While I was still in treatment sober living was “strongly suggested” as the next step in my recovery. I was told that it would put into practice the twelve-step approach to living in a somewhat controlled environment that would benefit my sobriety and my overall spiritual well-being. Believe me I was more than a little bit skeptical that this would in any way, shape, or form benefit me at all. This blog delves into whether they were right or not. We shall see.
Lesson 1 – Accountability
What I was told prior to moving into sober living was that it would help me learn accountability to others for the things that I did, things that I said, and the way I conducted myself. I found that hilarious. Literally laugh out loud funny. I have never in my adult life been accountable to others. Not to people I cared about, not to people that depended on me, not even to myself. I truly believed that I have the right to live however I see fit regardless of other people’s thoughts or opinions even if it kills me. It’s my life I am going to live it as I see fit. Now knowing that, why on earth would they think I would magically have accountability to a group of eleven strangers. Come on now, that is funny.
I didn’t make the connection at the time, but when I experienced witnessing the first relapse of someone else in my sober house something in my thinking about accountability started to change. It wasn’t long after I was there. I remember the day vividly. It was a Sunday. The Packers had just beaten Vikings. I had watched the game and was in a relatively good mood. I was sitting in the backyard relaxing with a few other members of my house. Then another member of the house came home. I don’t think she said anything. The thought that immediately raced into my head was “How come she can drink, and I can’t?”. I have no idea what brought on that thought but it was powerful and immediate. I didn’t smell anything, she wasn’t slurring her words or stumbling. She was in good in mood etc. Somehow my head knew. As it turns out, she had relapsed it was proven a short time later. What happened to her that day is her story not mine. All I can speak about is the effect it had on me and my recovery.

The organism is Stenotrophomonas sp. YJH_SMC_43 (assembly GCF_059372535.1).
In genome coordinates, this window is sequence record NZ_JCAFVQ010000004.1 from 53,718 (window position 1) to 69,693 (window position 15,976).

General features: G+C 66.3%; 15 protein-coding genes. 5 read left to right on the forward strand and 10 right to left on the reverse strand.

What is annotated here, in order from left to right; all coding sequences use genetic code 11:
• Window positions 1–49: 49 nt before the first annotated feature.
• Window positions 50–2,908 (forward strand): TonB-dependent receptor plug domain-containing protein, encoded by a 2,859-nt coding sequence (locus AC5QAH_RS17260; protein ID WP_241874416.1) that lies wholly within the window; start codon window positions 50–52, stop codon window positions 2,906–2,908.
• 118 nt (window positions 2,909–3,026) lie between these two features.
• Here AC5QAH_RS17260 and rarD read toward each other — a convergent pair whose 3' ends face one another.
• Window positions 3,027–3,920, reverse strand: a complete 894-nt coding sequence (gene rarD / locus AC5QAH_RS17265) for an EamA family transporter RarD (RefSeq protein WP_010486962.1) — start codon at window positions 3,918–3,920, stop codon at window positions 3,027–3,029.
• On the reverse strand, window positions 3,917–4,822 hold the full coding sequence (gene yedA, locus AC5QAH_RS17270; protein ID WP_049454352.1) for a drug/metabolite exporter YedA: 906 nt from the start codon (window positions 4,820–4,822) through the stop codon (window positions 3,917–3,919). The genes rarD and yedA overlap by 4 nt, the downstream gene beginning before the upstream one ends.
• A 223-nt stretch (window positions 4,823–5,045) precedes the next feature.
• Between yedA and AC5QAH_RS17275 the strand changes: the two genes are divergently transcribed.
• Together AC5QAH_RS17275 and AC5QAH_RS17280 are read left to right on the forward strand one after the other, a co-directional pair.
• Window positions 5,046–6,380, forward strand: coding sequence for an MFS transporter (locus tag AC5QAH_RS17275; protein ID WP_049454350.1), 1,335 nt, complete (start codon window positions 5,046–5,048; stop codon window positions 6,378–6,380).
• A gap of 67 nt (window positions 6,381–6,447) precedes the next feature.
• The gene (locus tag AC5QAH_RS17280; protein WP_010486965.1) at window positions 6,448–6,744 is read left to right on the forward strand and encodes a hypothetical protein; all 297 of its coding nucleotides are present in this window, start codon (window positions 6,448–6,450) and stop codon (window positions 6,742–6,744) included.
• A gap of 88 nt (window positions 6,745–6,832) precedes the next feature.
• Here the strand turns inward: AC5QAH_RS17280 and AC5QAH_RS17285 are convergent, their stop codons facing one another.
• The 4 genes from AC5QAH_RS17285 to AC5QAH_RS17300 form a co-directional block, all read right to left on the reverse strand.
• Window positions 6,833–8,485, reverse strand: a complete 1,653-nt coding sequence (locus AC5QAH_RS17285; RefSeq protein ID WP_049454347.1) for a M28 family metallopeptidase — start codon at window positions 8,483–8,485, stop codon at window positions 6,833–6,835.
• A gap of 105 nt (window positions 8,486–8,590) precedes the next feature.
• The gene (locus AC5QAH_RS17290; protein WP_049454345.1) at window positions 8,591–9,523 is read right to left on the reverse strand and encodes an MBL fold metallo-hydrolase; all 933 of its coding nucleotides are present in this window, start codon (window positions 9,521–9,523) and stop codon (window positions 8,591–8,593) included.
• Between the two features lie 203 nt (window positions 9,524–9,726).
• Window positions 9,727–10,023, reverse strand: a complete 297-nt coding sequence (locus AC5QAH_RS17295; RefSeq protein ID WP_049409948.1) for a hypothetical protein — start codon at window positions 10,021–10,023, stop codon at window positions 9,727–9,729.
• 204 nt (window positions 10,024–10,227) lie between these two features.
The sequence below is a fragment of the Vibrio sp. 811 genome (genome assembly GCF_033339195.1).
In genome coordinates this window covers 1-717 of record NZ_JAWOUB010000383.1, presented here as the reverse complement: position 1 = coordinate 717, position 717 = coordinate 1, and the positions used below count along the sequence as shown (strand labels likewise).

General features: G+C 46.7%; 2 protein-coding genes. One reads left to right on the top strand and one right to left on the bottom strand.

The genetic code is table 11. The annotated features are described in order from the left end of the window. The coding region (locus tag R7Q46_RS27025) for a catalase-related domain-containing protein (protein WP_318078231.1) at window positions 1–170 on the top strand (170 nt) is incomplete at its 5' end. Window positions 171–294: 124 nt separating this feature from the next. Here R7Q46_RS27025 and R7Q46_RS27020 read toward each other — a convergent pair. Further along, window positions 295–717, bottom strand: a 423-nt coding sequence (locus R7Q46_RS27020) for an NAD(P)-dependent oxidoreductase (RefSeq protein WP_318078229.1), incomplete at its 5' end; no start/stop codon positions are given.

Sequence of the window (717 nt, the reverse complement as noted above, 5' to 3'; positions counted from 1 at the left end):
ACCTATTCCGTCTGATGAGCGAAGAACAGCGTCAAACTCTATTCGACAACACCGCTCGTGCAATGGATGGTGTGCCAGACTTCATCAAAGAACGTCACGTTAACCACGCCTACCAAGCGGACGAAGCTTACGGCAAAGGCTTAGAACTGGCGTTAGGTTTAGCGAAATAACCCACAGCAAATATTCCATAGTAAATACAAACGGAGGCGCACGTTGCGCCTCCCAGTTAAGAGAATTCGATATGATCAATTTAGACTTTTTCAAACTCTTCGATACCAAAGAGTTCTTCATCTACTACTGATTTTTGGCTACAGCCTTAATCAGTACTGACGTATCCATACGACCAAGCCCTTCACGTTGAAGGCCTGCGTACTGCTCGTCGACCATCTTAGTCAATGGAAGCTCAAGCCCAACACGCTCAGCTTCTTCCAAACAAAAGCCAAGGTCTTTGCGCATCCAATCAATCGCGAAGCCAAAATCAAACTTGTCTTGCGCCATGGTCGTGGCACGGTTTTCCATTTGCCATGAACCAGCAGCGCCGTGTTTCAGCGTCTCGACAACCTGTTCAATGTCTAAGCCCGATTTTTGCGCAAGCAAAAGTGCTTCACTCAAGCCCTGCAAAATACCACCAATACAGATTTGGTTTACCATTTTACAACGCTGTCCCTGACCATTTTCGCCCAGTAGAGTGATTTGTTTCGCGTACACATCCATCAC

I have thought about that day often through my recovery. I don’t think I will ever know what my mind saw or why that thought came to me so instantly. All I can say I was instantly jealous for no apparent reason. I didn’t want to be out with her wherever she was. I didn’t think I was missing out on any of the fun she was having. I didn’t really even know her. All my mind or body wanted was the alcohol she had consumed. Didn’t she realize how I was trying to stay sober and the effect her drinking would have on me? Yep, there it is I expected her to be accountable to me a complete stranger. Not only that I was kind of pissed she wasn’t. Hmmm. Other people’s behavior has some effect on me, even if they are complete strangers. That hardly seems fair, but I believe that was my first lesson in accountability. Will that play some role in my recovery and my spiritual well-being. We shall see.